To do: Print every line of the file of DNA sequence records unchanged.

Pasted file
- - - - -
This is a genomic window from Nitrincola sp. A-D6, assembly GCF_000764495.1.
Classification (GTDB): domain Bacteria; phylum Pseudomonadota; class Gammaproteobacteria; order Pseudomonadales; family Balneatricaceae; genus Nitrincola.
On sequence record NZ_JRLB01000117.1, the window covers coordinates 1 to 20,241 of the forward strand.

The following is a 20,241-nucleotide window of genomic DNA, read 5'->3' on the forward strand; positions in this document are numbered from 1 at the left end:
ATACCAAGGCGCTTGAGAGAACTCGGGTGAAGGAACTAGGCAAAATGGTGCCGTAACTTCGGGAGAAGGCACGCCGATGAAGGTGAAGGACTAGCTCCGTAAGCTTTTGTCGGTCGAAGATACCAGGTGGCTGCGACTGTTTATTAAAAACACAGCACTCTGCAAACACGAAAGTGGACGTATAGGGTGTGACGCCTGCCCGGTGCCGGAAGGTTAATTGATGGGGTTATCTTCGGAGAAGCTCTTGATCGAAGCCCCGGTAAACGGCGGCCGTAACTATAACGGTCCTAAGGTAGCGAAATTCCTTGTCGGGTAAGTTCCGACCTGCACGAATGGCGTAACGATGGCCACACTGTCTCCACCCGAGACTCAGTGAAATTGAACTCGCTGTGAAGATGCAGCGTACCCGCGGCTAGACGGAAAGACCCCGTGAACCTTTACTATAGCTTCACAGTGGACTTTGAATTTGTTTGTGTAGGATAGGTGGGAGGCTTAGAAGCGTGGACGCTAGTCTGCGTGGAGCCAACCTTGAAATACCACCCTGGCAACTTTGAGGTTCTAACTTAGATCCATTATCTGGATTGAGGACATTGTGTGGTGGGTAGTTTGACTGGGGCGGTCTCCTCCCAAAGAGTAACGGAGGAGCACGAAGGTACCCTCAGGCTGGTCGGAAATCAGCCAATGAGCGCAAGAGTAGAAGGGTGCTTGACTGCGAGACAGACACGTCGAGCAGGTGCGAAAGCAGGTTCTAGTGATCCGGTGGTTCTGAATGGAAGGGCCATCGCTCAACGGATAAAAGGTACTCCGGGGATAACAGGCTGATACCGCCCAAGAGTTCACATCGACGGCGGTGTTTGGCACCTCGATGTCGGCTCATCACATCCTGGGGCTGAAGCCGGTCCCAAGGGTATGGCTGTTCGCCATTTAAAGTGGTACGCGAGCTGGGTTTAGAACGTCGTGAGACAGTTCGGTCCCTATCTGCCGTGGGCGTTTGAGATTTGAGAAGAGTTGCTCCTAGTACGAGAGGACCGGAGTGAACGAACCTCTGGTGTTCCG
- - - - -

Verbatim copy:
This is a genomic window from Nitrincola sp. A-D6, assembly GCF_000764495.1.
Classification (GTDB): domain Bacteria; phylum Pseudomonadota; class Gammaproteobacteria; order Pseudomonadales; family Balneatricaceae; genus Nitrincola.
On sequence record NZ_JRLB01000117.1, the window covers coordinates 1 to 20,241 of the forward strand.

The following is a 20,241-nucleotide window of genomic DNA, read 5'->3' on the forward strand; positions in this document are numbered from 1 at the left end:
ATACCAAGGCGCTTGAGAGAACTCGGGTGAAGGAACTAGGCAAAATGGTGCCGTAACTTCGGGAGAAGGCACGCCGATGAAGGTGAAGGACTAGCTCCGTAAGCTTTTGTCGGTCGAAGATACCAGGTGGCTGCGACTGTTTATTAAAAACACAGCACTCTGCAAACACGAAAGTGGACGTATAGGGTGTGACGCCTGCCCGGTGCCGGAAGGTTAATTGATGGGGTTATCTTCGGAGAAGCTCTTGATCGAAGCCCCGGTAAACGGCGGCCGTAACTATAACGGTCCTAAGGTAGCGAAATTCCTTGTCGGGTAAGTTCCGACCTGCACGAATGGCGTAACGATGGCCACACTGTCTCCACCCGAGACTCAGTGAAATTGAACTCGCTGTGAAGATGCAGCGTACCCGCGGCTAGACGGAAAGACCCCGTGAACCTTTACTATAGCTTCACAGTGGACTTTGAATTTGTTTGTGTAGGATAGGTGGGAGGCTTAGAAGCGTGGACGCTAGTCTGCGTGGAGCCAACCTTGAAATACCACCCTGGCAACTTTGAGGTTCTAACTTAGATCCATTATCTGGATTGAGGACATTGTGTGGTGGGTAGTTTGACTGGGGCGGTCTCCTCCCAAAGAGTAACGGAGGAGCACGAAGGTACCCTCAGGCTGGTCGGAAATCAGCCAATGAGCGCAAGAGTAGAAGGGTGCTTGACTGCGAGACAGACACGTCGAGCAGGTGCGAAAGCAGGTTCTAGTGATCCGGTGGTTCTGAATGGAAGGGCCATCGCTCAACGGATAAAAGGTACTCCGGGGATAACAGGCTGATACCGCCCAAGAGTTCACATCGACGGCGGTGTTTGGCACCTCGATGTCGGCTCATCACATCCTGGGGCTGAAGCCGGTCCCAAGGGTATGGCTGTTCGCCATTTAAAGTGGTACGCGAGCTGGGTTTAGAACGTCGTGAGACAGTTCGGTCCCTATCTGCCGTGGGCGTTTGAGATTTGAGAAGAGTTGCTCCTAGTACGAGAGGACCGGAGTGAACGAACCTCTGGTGTTCCG